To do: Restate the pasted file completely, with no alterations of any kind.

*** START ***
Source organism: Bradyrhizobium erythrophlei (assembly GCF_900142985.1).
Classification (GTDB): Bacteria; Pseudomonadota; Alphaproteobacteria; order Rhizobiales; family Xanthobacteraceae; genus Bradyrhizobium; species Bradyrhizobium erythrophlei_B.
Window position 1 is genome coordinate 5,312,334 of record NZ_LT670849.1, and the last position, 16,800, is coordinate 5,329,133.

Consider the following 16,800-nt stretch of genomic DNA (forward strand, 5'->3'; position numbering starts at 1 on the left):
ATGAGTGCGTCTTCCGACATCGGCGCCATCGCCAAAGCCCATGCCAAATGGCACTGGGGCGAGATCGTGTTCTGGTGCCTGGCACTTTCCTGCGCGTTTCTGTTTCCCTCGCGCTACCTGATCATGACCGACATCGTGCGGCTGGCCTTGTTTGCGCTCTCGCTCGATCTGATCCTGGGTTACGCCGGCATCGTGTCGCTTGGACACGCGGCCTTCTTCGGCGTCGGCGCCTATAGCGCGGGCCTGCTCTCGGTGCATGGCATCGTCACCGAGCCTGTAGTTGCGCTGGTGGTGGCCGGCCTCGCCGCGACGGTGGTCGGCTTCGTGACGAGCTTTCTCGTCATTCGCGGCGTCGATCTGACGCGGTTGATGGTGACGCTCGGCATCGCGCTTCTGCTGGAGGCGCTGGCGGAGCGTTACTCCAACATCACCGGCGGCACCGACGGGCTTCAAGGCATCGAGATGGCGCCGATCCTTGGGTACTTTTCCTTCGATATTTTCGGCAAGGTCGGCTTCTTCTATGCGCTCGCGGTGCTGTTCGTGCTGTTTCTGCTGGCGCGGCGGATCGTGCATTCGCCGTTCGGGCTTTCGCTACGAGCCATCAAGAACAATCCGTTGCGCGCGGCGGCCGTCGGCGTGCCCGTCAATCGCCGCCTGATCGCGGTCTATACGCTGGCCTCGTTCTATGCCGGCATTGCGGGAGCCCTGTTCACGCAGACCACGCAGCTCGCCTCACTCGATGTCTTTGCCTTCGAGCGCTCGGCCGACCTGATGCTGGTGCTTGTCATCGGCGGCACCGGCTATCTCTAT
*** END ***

Source organism: Bradyrhizobium erythrophlei (assembly GCF_900142985.1).
Classification (GTDB): Bacteria; Pseudomonadota; Alphaproteobacteria; order Rhizobiales; family Xanthobacteraceae; genus Bradyrhizobium; species Bradyrhizobium erythrophlei_B.
Window position 1 is genome coordinate 5,312,334 of record NZ_LT670849.1, and the last position, 16,800, is coordinate 5,329,133.

Consider the following 16,800-nt stretch of genomic DNA (forward strand, 5'->3'; position numbering starts at 1 on the left):
ATGAGTGCGTCTTCCGACATCGGCGCCATCGCCAAAGCCCATGCCAAATGGCACTGGGGCGAGATCGTGTTCTGGTGCCTGGCACTTTCCTGCGCGTTTCTGTTTCCCTCGCGCTACCTGATCATGACCGACATCGTGCGGCTGGCCTTGTTTGCGCTCTCGCTCGATCTGATCCTGGGTTACGCCGGCATCGTGTCGCTTGGACACGCGGCCTTCTTCGGCGTCGGCGCCTATAGCGCGGGCCTGCTCTCGGTGCATGGCATCGTCACCGAGCCTGTAGTTGCGCTGGTGGTGGCCGGCCTCGCCGCGACGGTGGTCGGCTTCGTGACGAGCTTTCTCGTCATTCGCGGCGTCGATCTGACGCGGTTGATGGTGACGCTCGGCATCGCGCTTCTGCTGGAGGCGCTGGCGGAGCGTTACTCCAACATCACCGGCGGCACCGACGGGCTTCAAGGCATCGAGATGGCGCCGATCCTTGGGTACTTTTCCTTCGATATTTTCGGCAAGGTCGGCTTCTTCTATGCGCTCGCGGTGCTGTTCGTGCTGTTTCTGCTGGCGCGGCGGATCGTGCATTCGCCGTTCGGGCTTTCGCTACGAGCCATCAAGAACAATCCGTTGCGCGCGGCGGCCGTCGGCGTGCCCGTCAATCGCCGCCTGATCGCGGTCTATACGCTGGCCTCGTTCTATGCCGGCATTGCGGGAGCCCTGTTCACGCAGACCACGCAGCTCGCCTCACTCGATGTCTTTGCCTTCGAGCGCTCGGCCGACCTGATGCTGGTGCTTGTCATCGGCGGCACCGGCTATCTCTAT